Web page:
The common room on the first floor will include windows in some of the walls so that the residents can look out onto the garden next to the house and open windows that connects to the courtyard. Sword Ferns and Betel Nut Trees are planted inside the court since they require little maintenance, and their leaves rarely fall. The betel nut climbs up to the upper bedroom window, allowing the green leaves and stem to be seen from inside the bedroom.

The main function is encapsulated by services on the first, second, and third floors, with the bedrooms being the last to be reached. In the master bedroom, there is a door as a partition before accessing the bed to make the residents feel as private as possible while sleeping. The bathroom is a space that embraces nature by bringing in natural light to enhance the aesthetics of bathing, which is considered one way of relaxing as well.

Moreover, in little details like the staircase, the architect created a wall in the center of the railing to keep the first floor from viewing the second floor. The wall not only creates privacy, but also compresses the space, making it smaller. When residents walk to the second floor and the wall disappears, they perceive the place as being larger, eliminating the discomfort of a very wide first-floor transition to a smaller second-floor space.

Create an architectural language with Lighting and Materials

 When it comes to materials, the notable material is the Ventilation Block that serves as the pavilion’s wall. The perforations in this Ventilation Block are smaller than typical for seclusion, yet they still allow for views of the outside and natural airflow. At the same time, it provides a warm, welcoming character that floats along with the courtyard floor, connecting two areas with this material.

“There are the large sliding door and the folding door made from round perforated steel. The folding door is used to connect to the original house, and another function of this door is to indicate whether or not the owner of the house is now ready to greet guests. For the previous house, instead of a heavy concrete fence, it is replaced by a large tree that will be a gentle buffer to the house, making it appear less dense,” stated the architect.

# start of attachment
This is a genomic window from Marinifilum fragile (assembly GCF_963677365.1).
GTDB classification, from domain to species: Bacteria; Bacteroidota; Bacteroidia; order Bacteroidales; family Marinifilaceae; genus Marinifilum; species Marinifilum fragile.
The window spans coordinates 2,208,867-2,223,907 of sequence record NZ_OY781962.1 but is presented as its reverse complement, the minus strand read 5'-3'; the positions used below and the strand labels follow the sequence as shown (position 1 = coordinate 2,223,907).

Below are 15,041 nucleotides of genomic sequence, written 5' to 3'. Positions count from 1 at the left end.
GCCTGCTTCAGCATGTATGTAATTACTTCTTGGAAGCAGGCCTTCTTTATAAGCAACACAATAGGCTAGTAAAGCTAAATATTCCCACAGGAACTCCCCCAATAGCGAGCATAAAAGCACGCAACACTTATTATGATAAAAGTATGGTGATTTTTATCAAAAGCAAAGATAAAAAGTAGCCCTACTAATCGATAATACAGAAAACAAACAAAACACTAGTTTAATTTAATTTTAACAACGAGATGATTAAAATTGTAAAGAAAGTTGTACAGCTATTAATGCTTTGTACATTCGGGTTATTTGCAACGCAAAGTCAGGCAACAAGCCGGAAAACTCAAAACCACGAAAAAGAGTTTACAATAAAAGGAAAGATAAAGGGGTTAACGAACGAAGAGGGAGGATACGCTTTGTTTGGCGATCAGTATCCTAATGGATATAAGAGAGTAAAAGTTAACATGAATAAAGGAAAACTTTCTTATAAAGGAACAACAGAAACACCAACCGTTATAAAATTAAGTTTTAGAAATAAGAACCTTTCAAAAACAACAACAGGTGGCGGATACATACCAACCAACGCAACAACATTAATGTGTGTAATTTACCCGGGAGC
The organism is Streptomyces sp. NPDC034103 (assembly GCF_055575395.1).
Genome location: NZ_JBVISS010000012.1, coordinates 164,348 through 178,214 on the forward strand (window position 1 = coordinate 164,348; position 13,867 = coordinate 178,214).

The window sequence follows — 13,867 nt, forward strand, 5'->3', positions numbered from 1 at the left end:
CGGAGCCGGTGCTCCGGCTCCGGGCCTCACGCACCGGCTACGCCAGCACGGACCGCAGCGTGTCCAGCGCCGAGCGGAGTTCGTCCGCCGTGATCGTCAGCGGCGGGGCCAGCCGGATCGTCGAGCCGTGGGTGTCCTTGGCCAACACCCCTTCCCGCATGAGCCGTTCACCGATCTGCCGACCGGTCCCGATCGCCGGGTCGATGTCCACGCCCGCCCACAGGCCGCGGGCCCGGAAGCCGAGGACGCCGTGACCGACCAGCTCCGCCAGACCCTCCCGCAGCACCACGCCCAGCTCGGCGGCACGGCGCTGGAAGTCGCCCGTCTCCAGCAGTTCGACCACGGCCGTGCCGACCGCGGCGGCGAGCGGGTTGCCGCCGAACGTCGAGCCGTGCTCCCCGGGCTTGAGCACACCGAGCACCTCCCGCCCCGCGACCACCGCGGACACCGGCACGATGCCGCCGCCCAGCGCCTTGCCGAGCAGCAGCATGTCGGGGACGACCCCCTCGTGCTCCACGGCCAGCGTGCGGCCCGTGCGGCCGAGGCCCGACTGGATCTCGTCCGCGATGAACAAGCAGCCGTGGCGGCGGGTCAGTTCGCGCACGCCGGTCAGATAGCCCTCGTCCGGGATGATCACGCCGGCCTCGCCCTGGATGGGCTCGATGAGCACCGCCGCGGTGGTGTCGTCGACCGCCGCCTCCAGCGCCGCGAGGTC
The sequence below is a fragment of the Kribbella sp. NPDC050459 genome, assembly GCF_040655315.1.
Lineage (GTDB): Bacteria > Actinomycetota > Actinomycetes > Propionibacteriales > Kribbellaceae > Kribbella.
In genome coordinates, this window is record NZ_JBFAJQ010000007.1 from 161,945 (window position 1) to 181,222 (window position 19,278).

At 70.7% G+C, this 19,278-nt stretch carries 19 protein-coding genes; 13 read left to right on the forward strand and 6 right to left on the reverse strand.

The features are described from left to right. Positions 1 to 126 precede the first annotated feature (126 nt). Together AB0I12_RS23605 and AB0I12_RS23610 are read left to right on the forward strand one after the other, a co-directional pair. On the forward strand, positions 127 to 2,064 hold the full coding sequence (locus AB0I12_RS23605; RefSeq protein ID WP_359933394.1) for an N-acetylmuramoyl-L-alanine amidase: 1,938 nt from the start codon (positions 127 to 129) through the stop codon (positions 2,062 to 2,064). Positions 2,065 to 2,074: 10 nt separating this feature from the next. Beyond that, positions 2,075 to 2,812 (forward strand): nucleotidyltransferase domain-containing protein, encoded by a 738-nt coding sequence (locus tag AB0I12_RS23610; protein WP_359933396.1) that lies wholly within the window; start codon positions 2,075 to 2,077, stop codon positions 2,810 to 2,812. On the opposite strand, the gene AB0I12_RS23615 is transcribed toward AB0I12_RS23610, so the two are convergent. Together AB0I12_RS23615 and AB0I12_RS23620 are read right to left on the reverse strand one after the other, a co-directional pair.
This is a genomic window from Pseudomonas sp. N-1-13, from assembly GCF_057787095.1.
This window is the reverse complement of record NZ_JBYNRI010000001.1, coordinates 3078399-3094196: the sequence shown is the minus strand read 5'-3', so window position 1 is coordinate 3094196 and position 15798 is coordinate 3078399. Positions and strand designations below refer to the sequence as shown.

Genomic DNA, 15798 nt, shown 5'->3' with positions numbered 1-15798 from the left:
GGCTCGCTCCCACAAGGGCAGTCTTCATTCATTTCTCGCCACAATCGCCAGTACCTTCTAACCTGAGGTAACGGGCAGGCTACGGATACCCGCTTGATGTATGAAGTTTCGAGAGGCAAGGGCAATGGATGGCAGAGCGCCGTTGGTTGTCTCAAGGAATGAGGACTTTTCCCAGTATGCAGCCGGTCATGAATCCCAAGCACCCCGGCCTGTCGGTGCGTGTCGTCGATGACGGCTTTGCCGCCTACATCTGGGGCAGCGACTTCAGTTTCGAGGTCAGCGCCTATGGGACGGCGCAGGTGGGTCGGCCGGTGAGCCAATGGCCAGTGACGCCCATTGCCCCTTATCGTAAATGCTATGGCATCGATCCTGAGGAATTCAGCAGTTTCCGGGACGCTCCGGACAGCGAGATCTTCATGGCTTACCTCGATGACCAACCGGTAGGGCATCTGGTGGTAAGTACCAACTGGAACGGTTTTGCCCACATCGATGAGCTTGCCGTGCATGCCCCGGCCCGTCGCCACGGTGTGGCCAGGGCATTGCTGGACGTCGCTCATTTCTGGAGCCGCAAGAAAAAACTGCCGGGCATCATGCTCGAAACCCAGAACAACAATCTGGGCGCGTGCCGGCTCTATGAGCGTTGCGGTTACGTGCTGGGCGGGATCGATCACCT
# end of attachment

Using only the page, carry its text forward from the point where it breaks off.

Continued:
The architect created this door utilizing perforated round steel, plastered steel, and flat steel to form a frame for the door to be solid and not too airy, as well as to produce shade, making the door does more than simply provide safety protection, but also a beautiful first impression for the house.

The piled three levels give the impression that this house is floating. It is a technique used by architects to generate a light character in a house with limited space so that it does not appear too dull and heavy. The exterior was built to slightly overlap to produce Shading, making the structure appear light and not too heavy, and this floating aspect was also utilized in the Lighting to give the house a distinctive look.

The homeowner opts for a clean white-gray tone for the interior decoration, with the use of cream-light-colored wood to add more warmth. In addition, Ambient Light is also employed to embellish the walls of the pavilion and the living area, making it appear as though the wall floats out.  It is consistent with the design concept of the house, which minimizes the big and hefty walls to make the walls appear lighter. Additional lighting will be arranged in a straight line to unify all of the elements.

We believe that this house will fulfill the needs of living for many people who value privacy. Humans, however, require not just personal space, but also social and pleasant coexistence.  The central area of the house, therefore, has a significant impact on strengthening the family bond and bringing them closer together, but not so much that they are uncomfortable. Above all, it is nature that will make our hearts delighted to look at trees every day.

Location: Kaeng Khoi District, Saraburi Province
Area: 480 sq m.
Budget: Main building 11 million baht, Interior decoration 2 million baht, Decorative furnishings 600K, Landscape 400K (Total 14 million baht)
Contractor: Saraburi, home builder (Mr.Pon)
Engineer: Bandai (Thailand) Company Limited

Prawpisut Tiangphonkrang

Prawpisut Tiangphonkrang